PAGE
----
Stimulus or borrowing can possibly help businesses sustain during these times, but there are risks to consider
By NUR HAZIQAH A MALEK / Pic By MUHD AMIN NAHARUL
HOSPITALITY players — among the worst hit by the Covid-19 pandemic — said they are not prepared for the cancellation of the Visit Malaysia 2020 (VM2020) campaign, but will continue to fight for the industry’s survival.
The industry added that the Movement Control Order (MCO) imposed last Wednesday hurt the industry, but agreed that prevention is required which will lead to a faster recovery.
The Malaysian Association of Tour and Travel Agents (Matta) VP Mohd Akil Yusof said there is little the tourism industry players can do to boost the market at the moment.
“The MCO does not encourage domestic tourism. Just to eat is difficult, to visit others is troublesome and if you make the wrong step, you may wind up getting charged. So, how can we have a Plan B for domestic tourism?” he told The Malaysian Reserve (TMR) recently.
Mohd Akil said the players have to take into account how other sectors are affected as most are also in a standstill.
“Disposable income may take some time to accumulate, plus the MCO has instilled fear in people to go anywhere after hearing how other countries or states have decided to exercise the order, which is another blow to umrah and haj.
“The tourism industry, especially the travel agent segment, is the most affected, with the VM2020 campaign cancelled. This means no extra money for promotion to attract people to destinations in the country, be it domestic or international arrivals,” he said.
The campaign was cancelled by the Ministry of Tourism, Arts and Culture in light of the Covid-19 outbreak, and was effective immediately alongside the freeze of all over-the-counter and online services for the ministry’s tourism licensing division.
The freeze includes the ministry’s state offices such as tour guides, tour drivers, tourism training institutes and registration of tourism accommodation premises, spa centre and foot massage centres, effective until March 31.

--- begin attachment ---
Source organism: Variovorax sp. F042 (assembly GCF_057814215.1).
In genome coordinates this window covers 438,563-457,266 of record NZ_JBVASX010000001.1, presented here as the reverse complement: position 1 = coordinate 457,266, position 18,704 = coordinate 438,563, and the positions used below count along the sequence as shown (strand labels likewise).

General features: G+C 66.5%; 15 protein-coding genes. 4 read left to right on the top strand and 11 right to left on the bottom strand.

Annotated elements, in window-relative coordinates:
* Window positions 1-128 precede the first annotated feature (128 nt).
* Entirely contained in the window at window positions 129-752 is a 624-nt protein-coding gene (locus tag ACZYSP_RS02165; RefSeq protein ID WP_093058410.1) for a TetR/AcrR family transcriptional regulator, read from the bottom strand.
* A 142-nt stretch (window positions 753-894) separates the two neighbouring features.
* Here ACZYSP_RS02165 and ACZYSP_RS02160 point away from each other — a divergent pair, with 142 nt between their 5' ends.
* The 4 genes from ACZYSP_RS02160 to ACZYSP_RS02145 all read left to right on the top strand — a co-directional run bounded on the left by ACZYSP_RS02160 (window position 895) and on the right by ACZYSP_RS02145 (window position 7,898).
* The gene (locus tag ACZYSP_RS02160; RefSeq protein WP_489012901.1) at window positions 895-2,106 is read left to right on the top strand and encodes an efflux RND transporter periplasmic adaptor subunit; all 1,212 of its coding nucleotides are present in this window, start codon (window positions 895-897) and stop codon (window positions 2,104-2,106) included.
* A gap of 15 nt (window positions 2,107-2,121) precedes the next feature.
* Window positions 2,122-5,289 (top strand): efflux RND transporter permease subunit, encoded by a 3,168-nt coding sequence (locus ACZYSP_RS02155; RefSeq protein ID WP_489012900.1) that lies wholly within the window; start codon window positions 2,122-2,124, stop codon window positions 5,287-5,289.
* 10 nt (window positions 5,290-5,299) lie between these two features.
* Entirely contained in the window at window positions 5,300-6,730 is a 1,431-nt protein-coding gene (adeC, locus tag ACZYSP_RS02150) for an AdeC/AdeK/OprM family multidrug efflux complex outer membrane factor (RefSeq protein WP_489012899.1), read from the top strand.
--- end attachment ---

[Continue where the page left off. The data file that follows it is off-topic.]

Mohd Akil added that stimulus or borrowing can possibly help businesses sustain during these times, but there are risks to consider. “What if Covid-19 comes back or is followed by other unfortunate events? Businesses have to consider these risks and how to pay back any loan,” he said.
He added that the MCO is a must to curb the spread of Covid-19, but unfortunately, the price to pay is high for the industry players.
“Just imagine if Malaysia exercised a stricter MCO much like in Wuhan, which lasted almost two months” he said.
Malaysian Association of Hotels CEO Yap Lip Seng believes the MCO is needed for the time being.
“The MCO is to contain the virus and ensure it doesn’t spread further. This means businesses can recover earlier,” he said.
With the cancellation of the VM2020 campaign, hotels are now focusing on survival as the industry faces a gloomy outlook.
Initially, MAH was hopeful the situation would improve by June and slowly recover as July rolls in, while hotels would be able to take advantage of domestic travel, but with the order announced, it is hard to see improvements as all industries move into the second quarter of the year.
As of March 16, the pandemic has caused 170,085 room cancellations valued at RM68 million in total.